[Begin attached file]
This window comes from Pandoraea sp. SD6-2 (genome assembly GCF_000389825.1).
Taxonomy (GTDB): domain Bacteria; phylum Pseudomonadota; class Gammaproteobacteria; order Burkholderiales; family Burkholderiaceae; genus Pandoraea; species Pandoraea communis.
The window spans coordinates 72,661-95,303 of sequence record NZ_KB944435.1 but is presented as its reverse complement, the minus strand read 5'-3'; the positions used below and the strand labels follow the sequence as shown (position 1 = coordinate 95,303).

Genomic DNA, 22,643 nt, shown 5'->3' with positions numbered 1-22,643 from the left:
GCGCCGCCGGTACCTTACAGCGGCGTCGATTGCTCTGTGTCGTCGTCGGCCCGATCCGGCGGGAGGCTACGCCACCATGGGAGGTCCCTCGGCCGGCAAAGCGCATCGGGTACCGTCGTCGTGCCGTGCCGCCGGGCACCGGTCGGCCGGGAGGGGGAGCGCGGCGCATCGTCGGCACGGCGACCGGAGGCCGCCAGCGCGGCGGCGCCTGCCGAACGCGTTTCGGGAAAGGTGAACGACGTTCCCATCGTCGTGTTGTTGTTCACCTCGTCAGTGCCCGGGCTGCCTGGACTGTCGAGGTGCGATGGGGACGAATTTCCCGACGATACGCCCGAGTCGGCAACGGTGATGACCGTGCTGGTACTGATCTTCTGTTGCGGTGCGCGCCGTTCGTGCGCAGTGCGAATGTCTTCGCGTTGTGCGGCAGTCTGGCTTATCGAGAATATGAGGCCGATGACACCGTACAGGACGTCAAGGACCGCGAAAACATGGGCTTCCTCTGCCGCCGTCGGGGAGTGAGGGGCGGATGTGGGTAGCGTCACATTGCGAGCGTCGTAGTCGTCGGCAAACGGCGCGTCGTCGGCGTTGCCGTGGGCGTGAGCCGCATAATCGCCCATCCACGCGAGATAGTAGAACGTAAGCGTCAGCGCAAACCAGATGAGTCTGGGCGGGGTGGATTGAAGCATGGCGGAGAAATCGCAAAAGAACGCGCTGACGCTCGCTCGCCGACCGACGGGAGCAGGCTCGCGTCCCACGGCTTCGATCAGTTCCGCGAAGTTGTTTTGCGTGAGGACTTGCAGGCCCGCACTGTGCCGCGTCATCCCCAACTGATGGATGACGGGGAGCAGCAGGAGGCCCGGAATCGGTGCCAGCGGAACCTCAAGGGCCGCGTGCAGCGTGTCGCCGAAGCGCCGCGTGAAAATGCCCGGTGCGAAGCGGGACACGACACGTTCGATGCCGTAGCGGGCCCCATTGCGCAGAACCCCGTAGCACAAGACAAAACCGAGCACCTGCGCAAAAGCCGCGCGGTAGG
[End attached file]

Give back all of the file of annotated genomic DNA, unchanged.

This window comes from Pandoraea sp. SD6-2 (genome assembly GCF_000389825.1).
Taxonomy (GTDB): domain Bacteria; phylum Pseudomonadota; class Gammaproteobacteria; order Burkholderiales; family Burkholderiaceae; genus Pandoraea; species Pandoraea communis.
The window spans coordinates 72,661-95,303 of sequence record NZ_KB944435.1 but is presented as its reverse complement, the minus strand read 5'-3'; the positions used below and the strand labels follow the sequence as shown (position 1 = coordinate 95,303).

Genomic DNA, 22,643 nt, shown 5'->3' with positions numbered 1-22,643 from the left:
GCGCCGCCGGTACCTTACAGCGGCGTCGATTGCTCTGTGTCGTCGTCGGCCCGATCCGGCGGGAGGCTACGCCACCATGGGAGGTCCCTCGGCCGGCAAAGCGCATCGGGTACCGTCGTCGTGCCGTGCCGCCGGGCACCGGTCGGCCGGGAGGGGGAGCGCGGCGCATCGTCGGCACGGCGACCGGAGGCCGCCAGCGCGGCGGCGCCTGCCGAACGCGTTTCGGGAAAGGTGAACGACGTTCCCATCGTCGTGTTGTTGTTCACCTCGTCAGTGCCCGGGCTGCCTGGACTGTCGAGGTGCGATGGGGACGAATTTCCCGACGATACGCCCGAGTCGGCAACGGTGATGACCGTGCTGGTACTGATCTTCTGTTGCGGTGCGCGCCGTTCGTGCGCAGTGCGAATGTCTTCGCGTTGTGCGGCAGTCTGGCTTATCGAGAATATGAGGCCGATGACACCGTACAGGACGTCAAGGACCGCGAAAACATGGGCTTCCTCTGCCGCCGTCGGGGAGTGAGGGGCGGATGTGGGTAGCGTCACATTGCGAGCGTCGTAGTCGTCGGCAAACGGCGCGTCGTCGGCGTTGCCGTGGGCGTGAGCCGCATAATCGCCCATCCACGCGAGATAGTAGAACGTAAGCGTCAGCGCAAACCAGATGAGTCTGGGCGGGGTGGATTGAAGCATGGCGGAGAAATCGCAAAAGAACGCGCTGACGCTCGCTCGCCGACCGACGGGAGCAGGCTCGCGTCCCACGGCTTCGATCAGTTCCGCGAAGTTGTTTTGCGTGAGGACTTGCAGGCCCGCACTGTGCCGCGTCATCCCCAACTGATGGATGACGGGGAGCAGCAGGAGGCCCGGAATCGGTGCCAGCGGAACCTCAAGGGCCGCGTGCAGCGTGTCGCCGAAGCGCCGCGTGAAAATGCCCGGTGCGAAGCGGGACACGACACGTTCGATGCCGTAGCGGGCCCCATTGCGCAGAACCCCGTAGCACAAGACAAAACCGAGCACCTGCGCAAAAGCCGCGCGGTAGG